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Triumph to Egypt! Triumph to the Truth!

It started on January 25, the National Police Day in 2011, only days after the rioting Tunisian people had forced their dictator Zine el Abidine Ben Ali to flee the country after his oppressive reign, millions took to the streets of Cairo, Alexandria and all major cities of Egypt with a single demand:

Step Down Hosni Mobarak.

Source: alsiasi.com

Hosni Mobarak became the President of Egypt only eight days after President Anwer El Sadat was assassinated by a fundamentalist soldier, most probably due to the Camp David Peace Accords with Israel. Mobarak had been ruling as a dictator for about 30 years when these protests began, and had also enforced emergency in the country for several years, strangling freedom of speech in the country.

On February 11, 2011, this historic day on which this post is being published, Hosni Mobarak has succumbed to the pressure of the masses and has stepped down after just a struggle of 18 days. The world has just witnessed the fall of tyranny spanning over 3 decades, crumbling to dust in less than 3 weeks. The scenes of jubilation in the Tahrir Square, also dubbed the Liberation Square, would never be forgotten in many years to come. The ecstatic crowd dancing and chanting, celebrating the victory of the Truth and the rightful.

 

Source: Patrick Baz (AFP/Getty)

This was no ordinary uprising. Neither was the one in Tunisia. It was the voice of longing for liberal freedom of expression and the world protested with the Egyptians. The images were broadcasted to all corners of the world and the media around the world approved of and supported the struggle of the Egyptian people against tyranny, with Al-Jazeera playing a phenomenal journalistic role.  It was the greatest sign for those who doubt the fact that the world has indeed become a global village.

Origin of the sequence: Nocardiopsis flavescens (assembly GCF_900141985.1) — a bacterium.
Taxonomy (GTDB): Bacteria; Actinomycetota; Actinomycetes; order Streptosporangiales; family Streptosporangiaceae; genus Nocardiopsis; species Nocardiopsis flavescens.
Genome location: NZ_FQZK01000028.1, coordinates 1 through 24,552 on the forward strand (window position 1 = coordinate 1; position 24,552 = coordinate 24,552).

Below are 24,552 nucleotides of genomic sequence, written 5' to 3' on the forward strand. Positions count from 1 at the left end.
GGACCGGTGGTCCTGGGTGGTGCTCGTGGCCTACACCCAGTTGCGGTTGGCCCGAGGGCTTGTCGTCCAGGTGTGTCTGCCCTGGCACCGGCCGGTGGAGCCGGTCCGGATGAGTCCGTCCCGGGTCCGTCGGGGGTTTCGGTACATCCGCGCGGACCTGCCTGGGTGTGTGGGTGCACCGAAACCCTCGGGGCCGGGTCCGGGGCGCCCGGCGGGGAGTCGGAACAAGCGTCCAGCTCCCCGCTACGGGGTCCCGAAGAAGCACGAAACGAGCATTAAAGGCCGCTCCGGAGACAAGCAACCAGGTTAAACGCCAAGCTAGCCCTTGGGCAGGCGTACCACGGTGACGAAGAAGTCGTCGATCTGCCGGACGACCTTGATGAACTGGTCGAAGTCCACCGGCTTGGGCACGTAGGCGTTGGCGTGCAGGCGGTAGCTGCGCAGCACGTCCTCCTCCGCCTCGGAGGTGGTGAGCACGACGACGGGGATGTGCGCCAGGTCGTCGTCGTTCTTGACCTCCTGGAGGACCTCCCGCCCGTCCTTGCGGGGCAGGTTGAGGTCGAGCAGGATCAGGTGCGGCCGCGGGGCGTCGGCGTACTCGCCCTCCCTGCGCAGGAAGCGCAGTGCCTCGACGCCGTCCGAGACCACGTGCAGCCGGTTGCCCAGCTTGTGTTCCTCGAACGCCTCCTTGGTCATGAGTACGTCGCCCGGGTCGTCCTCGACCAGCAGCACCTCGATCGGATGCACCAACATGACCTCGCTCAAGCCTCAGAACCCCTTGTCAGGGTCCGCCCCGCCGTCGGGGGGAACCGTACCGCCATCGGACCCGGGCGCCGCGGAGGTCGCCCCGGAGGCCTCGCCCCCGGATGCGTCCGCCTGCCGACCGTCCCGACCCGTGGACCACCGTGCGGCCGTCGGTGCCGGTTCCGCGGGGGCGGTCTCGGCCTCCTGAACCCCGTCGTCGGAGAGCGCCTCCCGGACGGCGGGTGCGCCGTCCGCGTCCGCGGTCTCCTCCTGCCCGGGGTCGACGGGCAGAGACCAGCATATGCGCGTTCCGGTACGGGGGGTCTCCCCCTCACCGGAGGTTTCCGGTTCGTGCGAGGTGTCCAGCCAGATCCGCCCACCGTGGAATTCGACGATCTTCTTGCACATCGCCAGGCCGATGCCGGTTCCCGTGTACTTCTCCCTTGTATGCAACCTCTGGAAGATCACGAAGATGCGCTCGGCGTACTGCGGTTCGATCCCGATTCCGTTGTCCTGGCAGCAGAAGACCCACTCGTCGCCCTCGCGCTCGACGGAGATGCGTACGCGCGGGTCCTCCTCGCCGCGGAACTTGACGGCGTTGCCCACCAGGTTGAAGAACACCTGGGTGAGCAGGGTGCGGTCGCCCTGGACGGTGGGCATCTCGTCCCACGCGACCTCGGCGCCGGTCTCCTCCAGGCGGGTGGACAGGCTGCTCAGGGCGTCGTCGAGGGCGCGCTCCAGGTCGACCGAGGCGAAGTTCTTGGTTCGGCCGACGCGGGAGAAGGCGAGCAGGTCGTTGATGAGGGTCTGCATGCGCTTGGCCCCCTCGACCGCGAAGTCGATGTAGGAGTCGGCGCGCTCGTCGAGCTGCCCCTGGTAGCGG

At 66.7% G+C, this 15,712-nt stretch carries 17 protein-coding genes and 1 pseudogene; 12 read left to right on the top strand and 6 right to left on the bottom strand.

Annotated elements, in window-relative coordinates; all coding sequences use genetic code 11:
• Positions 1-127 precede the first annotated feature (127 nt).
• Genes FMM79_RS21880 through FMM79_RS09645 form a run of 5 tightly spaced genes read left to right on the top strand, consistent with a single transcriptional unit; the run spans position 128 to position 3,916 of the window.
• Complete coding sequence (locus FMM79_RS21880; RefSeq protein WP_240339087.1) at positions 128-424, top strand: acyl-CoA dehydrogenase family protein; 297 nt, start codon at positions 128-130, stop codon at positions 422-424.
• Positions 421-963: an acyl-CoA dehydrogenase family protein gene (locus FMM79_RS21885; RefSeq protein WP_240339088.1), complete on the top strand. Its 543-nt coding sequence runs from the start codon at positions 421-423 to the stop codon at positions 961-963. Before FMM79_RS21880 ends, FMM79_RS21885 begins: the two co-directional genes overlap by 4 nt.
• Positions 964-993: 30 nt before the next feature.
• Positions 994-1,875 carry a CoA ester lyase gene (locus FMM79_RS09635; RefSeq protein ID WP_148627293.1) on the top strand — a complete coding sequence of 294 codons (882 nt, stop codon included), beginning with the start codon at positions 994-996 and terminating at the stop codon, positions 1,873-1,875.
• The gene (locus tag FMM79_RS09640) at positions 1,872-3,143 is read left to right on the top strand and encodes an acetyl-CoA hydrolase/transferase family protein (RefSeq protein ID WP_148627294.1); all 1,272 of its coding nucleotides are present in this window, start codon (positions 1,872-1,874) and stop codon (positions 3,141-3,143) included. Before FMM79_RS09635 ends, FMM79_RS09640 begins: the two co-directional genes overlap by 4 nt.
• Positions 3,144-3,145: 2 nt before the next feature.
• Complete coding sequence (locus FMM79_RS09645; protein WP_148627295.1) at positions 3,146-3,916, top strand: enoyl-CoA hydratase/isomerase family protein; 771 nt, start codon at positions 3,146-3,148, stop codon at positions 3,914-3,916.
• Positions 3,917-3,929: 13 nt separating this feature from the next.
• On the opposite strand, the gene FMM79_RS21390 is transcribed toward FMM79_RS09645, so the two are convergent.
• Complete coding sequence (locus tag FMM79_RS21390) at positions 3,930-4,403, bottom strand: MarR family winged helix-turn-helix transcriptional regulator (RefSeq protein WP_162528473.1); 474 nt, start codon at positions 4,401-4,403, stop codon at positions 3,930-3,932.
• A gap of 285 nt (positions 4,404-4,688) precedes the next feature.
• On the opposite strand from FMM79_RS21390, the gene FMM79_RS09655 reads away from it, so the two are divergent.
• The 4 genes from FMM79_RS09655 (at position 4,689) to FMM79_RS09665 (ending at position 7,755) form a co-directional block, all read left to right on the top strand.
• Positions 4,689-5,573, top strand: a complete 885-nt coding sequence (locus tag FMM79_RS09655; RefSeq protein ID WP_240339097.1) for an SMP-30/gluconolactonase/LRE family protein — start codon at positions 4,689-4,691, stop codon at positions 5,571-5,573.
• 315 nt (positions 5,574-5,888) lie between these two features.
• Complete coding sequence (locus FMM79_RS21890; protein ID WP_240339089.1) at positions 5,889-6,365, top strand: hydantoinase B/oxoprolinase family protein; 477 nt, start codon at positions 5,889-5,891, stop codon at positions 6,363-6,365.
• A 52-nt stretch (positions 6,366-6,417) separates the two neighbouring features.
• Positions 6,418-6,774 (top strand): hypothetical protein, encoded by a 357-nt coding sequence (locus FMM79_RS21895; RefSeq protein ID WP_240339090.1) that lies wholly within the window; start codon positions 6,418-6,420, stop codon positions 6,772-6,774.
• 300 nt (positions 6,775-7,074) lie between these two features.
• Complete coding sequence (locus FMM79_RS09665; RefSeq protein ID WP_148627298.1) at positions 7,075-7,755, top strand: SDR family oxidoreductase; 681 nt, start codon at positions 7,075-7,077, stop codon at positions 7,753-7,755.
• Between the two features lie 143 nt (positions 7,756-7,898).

Even the Western leaders, particularly those of the United States, had to recognize the rights of the Egyptian people and opted to show their support for the protesters instead of Mobarak, who had been their main negotiating contact for diplomacy and peace process in the Middle East, especially in relation to the Israel-Palestinian conflict. Only Israel and Saudi Arabia expressively voiced support for Mobarak, and for obvious reasons.

Many attribute these protests to the revelations made by the WikiLeaks and the fact that despite all the checks and controls on freedom of speech, the people in these countries were able to use the internet to rally and campaign to oust their respective dictators. People used social media like facebook and twitter to gather support for their cause, and bloggers and activists like Wael Ghonim played a key role in the uprising. Even the Egyptian regime of Mobarak was forced to suspend internet services in the entire country for a few days during the uprising.